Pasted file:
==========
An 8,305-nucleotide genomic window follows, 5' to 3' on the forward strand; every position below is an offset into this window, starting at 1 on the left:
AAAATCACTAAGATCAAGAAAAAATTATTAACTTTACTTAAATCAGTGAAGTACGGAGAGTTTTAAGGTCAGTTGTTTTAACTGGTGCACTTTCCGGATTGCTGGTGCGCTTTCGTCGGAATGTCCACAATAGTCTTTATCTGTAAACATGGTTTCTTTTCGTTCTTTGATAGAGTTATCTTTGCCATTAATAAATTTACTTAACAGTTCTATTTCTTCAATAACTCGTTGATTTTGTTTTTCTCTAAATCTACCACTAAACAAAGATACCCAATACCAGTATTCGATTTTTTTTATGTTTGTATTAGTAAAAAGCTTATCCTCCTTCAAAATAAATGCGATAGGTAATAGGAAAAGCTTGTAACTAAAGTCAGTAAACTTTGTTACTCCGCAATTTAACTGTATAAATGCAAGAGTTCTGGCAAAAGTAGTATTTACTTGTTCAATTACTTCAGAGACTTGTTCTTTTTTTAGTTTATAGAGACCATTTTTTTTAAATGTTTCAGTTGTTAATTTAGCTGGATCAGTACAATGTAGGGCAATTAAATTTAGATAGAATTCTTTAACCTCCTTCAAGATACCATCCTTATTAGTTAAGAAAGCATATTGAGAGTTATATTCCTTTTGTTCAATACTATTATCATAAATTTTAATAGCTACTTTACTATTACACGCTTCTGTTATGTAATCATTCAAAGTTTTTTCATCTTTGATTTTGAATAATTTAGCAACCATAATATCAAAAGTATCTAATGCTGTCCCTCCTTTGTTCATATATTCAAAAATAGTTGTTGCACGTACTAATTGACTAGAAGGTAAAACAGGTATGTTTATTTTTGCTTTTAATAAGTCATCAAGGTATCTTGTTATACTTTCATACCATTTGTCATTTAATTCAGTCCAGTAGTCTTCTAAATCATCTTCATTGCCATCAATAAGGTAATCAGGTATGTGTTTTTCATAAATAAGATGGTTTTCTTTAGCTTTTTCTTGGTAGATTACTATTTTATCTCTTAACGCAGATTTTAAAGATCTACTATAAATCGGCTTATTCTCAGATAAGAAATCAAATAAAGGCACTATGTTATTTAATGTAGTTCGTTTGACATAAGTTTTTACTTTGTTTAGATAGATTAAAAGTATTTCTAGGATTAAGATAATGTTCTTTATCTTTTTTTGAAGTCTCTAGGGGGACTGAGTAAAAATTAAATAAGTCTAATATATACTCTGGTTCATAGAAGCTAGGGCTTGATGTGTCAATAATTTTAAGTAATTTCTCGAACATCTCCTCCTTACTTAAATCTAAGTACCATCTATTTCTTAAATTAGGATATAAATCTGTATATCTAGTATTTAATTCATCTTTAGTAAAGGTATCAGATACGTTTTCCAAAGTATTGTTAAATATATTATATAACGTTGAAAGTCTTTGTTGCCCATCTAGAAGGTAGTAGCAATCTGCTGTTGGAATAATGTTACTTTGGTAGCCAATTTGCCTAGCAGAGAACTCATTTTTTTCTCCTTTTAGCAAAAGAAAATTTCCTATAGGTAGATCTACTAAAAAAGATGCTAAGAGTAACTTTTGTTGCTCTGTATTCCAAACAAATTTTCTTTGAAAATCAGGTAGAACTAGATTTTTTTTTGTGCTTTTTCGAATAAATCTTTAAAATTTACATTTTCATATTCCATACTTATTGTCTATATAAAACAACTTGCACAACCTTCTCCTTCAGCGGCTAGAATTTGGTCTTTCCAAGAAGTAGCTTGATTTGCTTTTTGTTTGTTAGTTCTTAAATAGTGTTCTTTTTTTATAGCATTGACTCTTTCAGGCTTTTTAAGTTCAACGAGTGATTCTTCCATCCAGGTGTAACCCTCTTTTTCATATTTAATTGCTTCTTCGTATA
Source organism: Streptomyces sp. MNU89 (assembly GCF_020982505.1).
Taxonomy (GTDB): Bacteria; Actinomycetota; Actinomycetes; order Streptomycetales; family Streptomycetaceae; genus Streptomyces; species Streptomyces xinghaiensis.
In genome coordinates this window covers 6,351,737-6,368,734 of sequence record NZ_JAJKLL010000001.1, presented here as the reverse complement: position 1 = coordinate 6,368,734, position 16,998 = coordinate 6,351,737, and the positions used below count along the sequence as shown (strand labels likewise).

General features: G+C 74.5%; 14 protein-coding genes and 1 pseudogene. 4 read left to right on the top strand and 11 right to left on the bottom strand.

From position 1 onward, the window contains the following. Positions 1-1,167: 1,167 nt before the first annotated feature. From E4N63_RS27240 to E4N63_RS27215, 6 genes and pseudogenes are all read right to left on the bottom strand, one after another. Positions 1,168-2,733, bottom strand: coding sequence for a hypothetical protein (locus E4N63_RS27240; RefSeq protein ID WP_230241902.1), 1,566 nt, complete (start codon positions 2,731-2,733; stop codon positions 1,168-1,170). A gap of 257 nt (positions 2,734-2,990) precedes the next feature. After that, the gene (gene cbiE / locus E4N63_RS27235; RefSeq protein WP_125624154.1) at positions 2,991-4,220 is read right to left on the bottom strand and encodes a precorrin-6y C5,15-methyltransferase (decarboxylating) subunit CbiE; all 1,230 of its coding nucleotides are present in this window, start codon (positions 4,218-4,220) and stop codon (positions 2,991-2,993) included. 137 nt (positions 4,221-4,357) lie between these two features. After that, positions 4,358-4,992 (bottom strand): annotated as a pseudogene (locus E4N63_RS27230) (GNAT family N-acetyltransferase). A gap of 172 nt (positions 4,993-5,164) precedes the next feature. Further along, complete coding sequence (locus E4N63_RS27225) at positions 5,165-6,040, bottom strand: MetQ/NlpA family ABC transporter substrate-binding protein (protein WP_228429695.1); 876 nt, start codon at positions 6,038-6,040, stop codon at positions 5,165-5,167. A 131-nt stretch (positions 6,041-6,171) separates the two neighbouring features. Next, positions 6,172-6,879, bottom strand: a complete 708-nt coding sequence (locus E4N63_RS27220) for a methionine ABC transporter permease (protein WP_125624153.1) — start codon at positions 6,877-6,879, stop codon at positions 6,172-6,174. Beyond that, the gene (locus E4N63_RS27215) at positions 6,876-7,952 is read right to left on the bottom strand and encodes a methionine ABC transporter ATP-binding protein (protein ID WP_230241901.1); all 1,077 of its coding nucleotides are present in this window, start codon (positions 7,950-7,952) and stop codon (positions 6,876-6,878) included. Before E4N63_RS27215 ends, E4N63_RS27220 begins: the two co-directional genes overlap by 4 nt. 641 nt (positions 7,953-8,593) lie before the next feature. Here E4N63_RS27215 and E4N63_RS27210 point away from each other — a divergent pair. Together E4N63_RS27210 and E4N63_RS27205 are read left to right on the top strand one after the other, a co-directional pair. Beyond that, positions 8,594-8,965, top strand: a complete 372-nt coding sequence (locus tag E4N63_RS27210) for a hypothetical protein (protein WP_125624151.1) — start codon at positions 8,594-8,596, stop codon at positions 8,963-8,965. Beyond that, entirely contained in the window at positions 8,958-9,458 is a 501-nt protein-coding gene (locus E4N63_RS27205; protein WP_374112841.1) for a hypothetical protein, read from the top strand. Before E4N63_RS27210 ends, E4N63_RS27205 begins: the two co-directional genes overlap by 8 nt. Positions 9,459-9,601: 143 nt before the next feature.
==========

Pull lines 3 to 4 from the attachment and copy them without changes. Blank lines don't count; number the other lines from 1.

Source organism: Streptomyces sp. MNU89 (assembly GCF_020982505.1).
Taxonomy (GTDB): Bacteria; Actinomycetota; Actinomycetes; order Streptomycetales; family Streptomycetaceae; genus Streptomyces; species Streptomyces xinghaiensis.